Even before the COVID pandemic, consumers and businesses in the Middle East were reeling from the socio-economic impact of tumbling oil prices, digitization and geopolitical instability.
Consumer sentiments around job and financial security in the region have been steadily declining in the last 2-3 years. A 2018 report by Mckinsey that surveyed Saudi Arabia and Egypt and UAE found that more than half of the consumers (55%) now look to spend less and save money. This trend will be further amplified by the ongoing COVID crisis, but supplemented with higher adoption of digital channels.
The Winds of Change
The pre-existing purchase power fluctuations and the recent apprehensions around health/hygiene have heavily impacted the shopping behaviour of consumers in the Middle East. And more importantly, it has fundamentally shaken long-standing customer-brand relationships and led to a large number of customers migrating to cheaper, better-value alternatives.
The McKinsey report also reveals that more than half (54%) of those who have chosen lower-priced alternatives were satisfied with their decision; which is an indication that the trend is likely to be sustained in the future.
These shifts in consumer behaviour are especially interesting in the Middle East context – it’s often perceived as a bastion for luxury shopping and where the large majority of the populace prefer to purchase from a narrow and select set of brands. The rise of ecommerce in the Middle East led to consumers searching out lower prices and offers on their preferred brands. The current zeitgeist seems to be a cost-conscious hunt for cheaper alternatives.
What’s Eroding Customer Loyalty in the Middle East
Consumer behaviour shifts usually don’t hinge on a single entity and are typically driven by a collective system of change factors. Here are the major ones impacting customer loyalty in the Middle East.
Rapid Rise of Ecommerce
While ecommerce had a slow start in the region, it has steadily picked up pace in the last 2 years. Saudi Arabia’s ecommerce market is expected to hit 9 billion USD by 2025, rendering it one of the fastest-growing ecommerce landscapes in the world. The COVID crisis further accelerated ecommerce adoption in the region, especially for the grocery and personal care segment.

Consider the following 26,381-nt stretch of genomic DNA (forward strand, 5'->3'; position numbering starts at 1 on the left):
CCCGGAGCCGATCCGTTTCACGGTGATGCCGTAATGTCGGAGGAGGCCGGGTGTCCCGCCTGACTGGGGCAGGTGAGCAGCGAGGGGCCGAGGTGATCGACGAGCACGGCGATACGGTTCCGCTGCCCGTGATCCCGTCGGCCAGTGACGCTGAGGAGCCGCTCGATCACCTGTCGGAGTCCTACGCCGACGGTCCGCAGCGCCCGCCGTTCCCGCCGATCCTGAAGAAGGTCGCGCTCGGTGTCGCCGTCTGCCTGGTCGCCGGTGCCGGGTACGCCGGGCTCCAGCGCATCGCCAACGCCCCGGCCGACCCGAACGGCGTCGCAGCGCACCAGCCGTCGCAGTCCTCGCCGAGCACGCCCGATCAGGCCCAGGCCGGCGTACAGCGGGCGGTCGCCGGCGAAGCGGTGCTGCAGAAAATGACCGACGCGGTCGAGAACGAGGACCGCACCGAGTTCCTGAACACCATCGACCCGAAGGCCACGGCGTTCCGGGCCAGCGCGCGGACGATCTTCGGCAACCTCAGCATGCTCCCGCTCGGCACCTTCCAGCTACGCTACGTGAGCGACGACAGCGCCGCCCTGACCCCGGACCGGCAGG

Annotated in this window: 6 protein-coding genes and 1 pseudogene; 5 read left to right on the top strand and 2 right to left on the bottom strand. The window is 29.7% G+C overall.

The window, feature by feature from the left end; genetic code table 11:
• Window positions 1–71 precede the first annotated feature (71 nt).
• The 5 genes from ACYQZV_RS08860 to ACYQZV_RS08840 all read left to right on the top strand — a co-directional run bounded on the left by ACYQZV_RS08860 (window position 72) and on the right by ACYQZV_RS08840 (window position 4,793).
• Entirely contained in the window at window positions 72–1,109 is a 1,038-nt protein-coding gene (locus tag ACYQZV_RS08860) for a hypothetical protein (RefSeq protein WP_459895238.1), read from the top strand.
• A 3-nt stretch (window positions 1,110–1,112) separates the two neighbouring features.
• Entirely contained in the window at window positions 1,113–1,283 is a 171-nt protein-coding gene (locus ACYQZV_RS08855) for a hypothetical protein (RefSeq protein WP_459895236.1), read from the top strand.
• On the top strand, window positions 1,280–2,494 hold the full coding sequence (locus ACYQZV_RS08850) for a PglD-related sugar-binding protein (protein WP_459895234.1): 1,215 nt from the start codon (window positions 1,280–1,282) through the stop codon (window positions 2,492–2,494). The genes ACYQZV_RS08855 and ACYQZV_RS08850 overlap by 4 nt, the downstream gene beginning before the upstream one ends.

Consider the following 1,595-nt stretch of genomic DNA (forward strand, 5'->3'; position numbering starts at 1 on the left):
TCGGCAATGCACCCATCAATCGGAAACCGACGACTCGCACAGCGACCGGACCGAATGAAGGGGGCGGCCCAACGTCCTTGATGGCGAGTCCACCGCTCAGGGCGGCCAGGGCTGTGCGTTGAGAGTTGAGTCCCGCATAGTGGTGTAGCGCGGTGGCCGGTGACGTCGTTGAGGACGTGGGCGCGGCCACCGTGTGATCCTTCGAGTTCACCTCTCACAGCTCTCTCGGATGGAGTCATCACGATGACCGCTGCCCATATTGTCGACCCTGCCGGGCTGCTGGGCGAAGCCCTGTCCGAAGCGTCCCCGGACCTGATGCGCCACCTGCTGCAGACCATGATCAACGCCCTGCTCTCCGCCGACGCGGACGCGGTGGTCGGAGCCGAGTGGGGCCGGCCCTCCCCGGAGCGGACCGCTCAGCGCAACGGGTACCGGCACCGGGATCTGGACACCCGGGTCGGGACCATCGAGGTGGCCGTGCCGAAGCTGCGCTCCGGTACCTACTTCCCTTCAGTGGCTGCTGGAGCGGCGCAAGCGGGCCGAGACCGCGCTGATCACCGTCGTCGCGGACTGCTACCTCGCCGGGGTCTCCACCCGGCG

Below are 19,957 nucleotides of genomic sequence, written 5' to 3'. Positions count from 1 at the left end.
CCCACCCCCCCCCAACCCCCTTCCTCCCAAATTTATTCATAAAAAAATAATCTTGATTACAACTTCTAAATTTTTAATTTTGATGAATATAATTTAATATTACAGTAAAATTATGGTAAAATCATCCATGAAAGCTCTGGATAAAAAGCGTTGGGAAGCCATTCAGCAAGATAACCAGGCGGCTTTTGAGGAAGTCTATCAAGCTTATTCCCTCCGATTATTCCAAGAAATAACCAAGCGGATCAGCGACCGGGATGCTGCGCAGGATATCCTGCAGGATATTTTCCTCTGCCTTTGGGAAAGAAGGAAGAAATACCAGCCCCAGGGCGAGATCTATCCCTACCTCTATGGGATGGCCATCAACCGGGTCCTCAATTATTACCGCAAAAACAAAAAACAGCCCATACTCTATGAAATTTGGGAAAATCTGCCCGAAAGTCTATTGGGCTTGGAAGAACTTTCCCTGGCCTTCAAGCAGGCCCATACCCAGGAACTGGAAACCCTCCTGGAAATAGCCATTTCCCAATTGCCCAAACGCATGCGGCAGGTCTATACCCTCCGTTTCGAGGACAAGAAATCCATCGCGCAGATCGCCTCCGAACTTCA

The ecommerce shift will surface new-age brands and expose consumers to high-value, cost-effective alternatives to their preferred brands. For instance, the rise of ecommerce in India has led to traditional companies in the personal care, FMCG and electronics space losing wallet share to digital-first consumer brands like BoAt, WoW Skin Sciences and MamaEarth. Consumer affinity towards these brands is highlighted by the fact that most of them have crossed INR 100 crore in revenue within 24-36 months of launch, a feat which used to take 5+ years earlier.
The Middle East also enjoys a high smartphone, internet and social media penetration which has connected the digitally-savvy population with global brands and digital-first labels. The integration of native commerce by social networks like Facebook, Instagram and Pinterest is further likely to entice consumers towards newer brands that are more cost-effective and promise higher value.
The COVID Pandemic
The pandemic contributed to declining customer loyalty in two ways: by accelerating ecommerce adoption and shrinking the consumer wallet share. The closure of shopping malls and stores as part of lockdowns imposed to curb the spread of the virus has compelled a large segment of consumers to shop online.
This shift in consumer behaviour is particularly visible in GCC, according to research by Ernst & Young (EY). The firm conducted a survey in the first week of May that revealed that 92% of consumers in the UAE and Saudi Arabia had changed their shopping habits, with 52% terming the change “significant.” While Carrefour’s online grocery platform in Saudi Arabia saw an 800% spike during the COVID pandemic, Majid Al-Futtaim Retail witnessed a 400% YoY growth in orders and a 300% YoY growth in online sales between March-May 2020.
The COVID-induced job losses and salary cuts have also led consumers to tighten their purse strings and look for ways to save money. According to a report by Inmobi, 19% of users in Saudi Arabia said they had seen salary cuts or a loss in business, while 15% said they were laid off or had to shut down their business. The impact has been more severe in the UAE where 28% of people polled in the survey said that they have already dealt with salary cuts or a loss in business. According to a Mckinsey report, 92% of consumers in the UAE have tried a new shopping behaviour in the post-COVID world (in terms of new store, brand, product or channel)